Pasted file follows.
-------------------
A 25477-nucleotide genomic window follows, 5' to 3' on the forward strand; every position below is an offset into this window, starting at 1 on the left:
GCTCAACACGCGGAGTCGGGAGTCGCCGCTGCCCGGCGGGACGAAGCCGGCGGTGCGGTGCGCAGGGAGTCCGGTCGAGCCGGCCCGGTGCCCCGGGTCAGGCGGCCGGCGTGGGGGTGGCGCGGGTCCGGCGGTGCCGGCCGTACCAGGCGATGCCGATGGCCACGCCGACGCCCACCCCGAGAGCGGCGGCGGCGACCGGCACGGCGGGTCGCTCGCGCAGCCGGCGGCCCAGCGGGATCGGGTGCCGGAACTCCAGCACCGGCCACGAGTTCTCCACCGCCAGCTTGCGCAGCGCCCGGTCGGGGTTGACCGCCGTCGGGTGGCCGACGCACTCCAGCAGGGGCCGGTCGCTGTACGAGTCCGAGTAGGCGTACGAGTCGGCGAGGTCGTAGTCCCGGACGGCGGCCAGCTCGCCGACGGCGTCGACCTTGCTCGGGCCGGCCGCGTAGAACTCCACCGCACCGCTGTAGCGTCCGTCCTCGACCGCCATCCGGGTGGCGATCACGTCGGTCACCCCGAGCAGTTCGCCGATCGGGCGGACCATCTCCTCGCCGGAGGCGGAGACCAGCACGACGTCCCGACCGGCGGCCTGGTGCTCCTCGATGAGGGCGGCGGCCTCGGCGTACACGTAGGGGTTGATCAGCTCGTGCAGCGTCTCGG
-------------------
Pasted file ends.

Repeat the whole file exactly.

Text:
A 25477-nucleotide genomic window follows, 5' to 3' on the forward strand; every position below is an offset into this window, starting at 1 on the left:
GCTCAACACGCGGAGTCGGGAGTCGCCGCTGCCCGGCGGGACGAAGCCGGCGGTGCGGTGCGCAGGGAGTCCGGTCGAGCCGGCCCGGTGCCCCGGGTCAGGCGGCCGGCGTGGGGGTGGCGCGGGTCCGGCGGTGCCGGCCGTACCAGGCGATGCCGATGGCCACGCCGACGCCCACCCCGAGAGCGGCGGCGGCGACCGGCACGGCGGGTCGCTCGCGCAGCCGGCGGCCCAGCGGGATCGGGTGCCGGAACTCCAGCACCGGCCACGAGTTCTCCACCGCCAGCTTGCGCAGCGCCCGGTCGGGGTTGACCGCCGTCGGGTGGCCGACGCACTCCAGCAGGGGCCGGTCGCTGTACGAGTCCGAGTAGGCGTACGAGTCGGCGAGGTCGTAGTCCCGGACGGCGGCCAGCTCGCCGACGGCGTCGACCTTGCTCGGGCCGGCCGCGTAGAACTCCACCGCACCGCTGTAGCGTCCGTCCTCGACCGCCATCCGGGTGGCGATCACGTCGGTCACCCCGAGCAGTTCGCCGATCGGGCGGACCATCTCCTCGCCGGAGGCGGAGACCAGCACGACGTCCCGACCGGCGGCCTGGTGCTCCTCGATGAGGGCGGCGGCCTCGGCGTACACGTAGGGGTTGATCAGCTCGTGCAGCGTCTCGG